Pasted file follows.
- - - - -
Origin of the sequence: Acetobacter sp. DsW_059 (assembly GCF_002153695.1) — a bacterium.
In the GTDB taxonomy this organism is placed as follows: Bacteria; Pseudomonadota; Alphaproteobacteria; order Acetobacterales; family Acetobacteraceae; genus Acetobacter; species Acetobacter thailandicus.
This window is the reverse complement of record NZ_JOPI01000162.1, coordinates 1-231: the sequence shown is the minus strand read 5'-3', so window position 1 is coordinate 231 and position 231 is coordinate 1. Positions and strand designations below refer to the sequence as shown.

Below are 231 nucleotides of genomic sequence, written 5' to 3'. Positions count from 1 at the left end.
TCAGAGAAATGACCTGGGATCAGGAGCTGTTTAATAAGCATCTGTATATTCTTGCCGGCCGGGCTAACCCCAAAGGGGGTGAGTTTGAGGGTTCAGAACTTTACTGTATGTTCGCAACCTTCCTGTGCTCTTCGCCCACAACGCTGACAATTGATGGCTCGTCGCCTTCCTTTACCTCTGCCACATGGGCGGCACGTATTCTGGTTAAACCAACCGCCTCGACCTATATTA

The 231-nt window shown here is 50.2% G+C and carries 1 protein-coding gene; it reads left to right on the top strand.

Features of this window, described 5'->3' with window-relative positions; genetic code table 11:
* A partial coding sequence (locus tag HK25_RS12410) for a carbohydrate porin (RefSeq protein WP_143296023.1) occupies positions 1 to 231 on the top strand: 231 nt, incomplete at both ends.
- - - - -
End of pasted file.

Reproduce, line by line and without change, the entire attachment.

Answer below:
Origin of the sequence: Acetobacter sp. DsW_059 (assembly GCF_002153695.1) — a bacterium.
In the GTDB taxonomy this organism is placed as follows: Bacteria; Pseudomonadota; Alphaproteobacteria; order Acetobacterales; family Acetobacteraceae; genus Acetobacter; species Acetobacter thailandicus.
This window is the reverse complement of record NZ_JOPI01000162.1, coordinates 1-231: the sequence shown is the minus strand read 5'-3', so window position 1 is coordinate 231 and position 231 is coordinate 1. Positions and strand designations below refer to the sequence as shown.

Below are 231 nucleotides of genomic sequence, written 5' to 3'. Positions count from 1 at the left end.
TCAGAGAAATGACCTGGGATCAGGAGCTGTTTAATAAGCATCTGTATATTCTTGCCGGCCGGGCTAACCCCAAAGGGGGTGAGTTTGAGGGTTCAGAACTTTACTGTATGTTCGCAACCTTCCTGTGCTCTTCGCCCACAACGCTGACAATTGATGGCTCGTCGCCTTCCTTTACCTCTGCCACATGGGCGGCACGTATTCTGGTTAAACCAACCGCCTCGACCTATATTA

The 231-nt window shown here is 50.2% G+C and carries 1 protein-coding gene; it reads left to right on the top strand.

Features of this window, described 5'->3' with window-relative positions; genetic code table 11:
* A partial coding sequence (locus tag HK25_RS12410) for a carbohydrate porin (RefSeq protein WP_143296023.1) occupies positions 1 to 231 on the top strand: 231 nt, incomplete at both ends.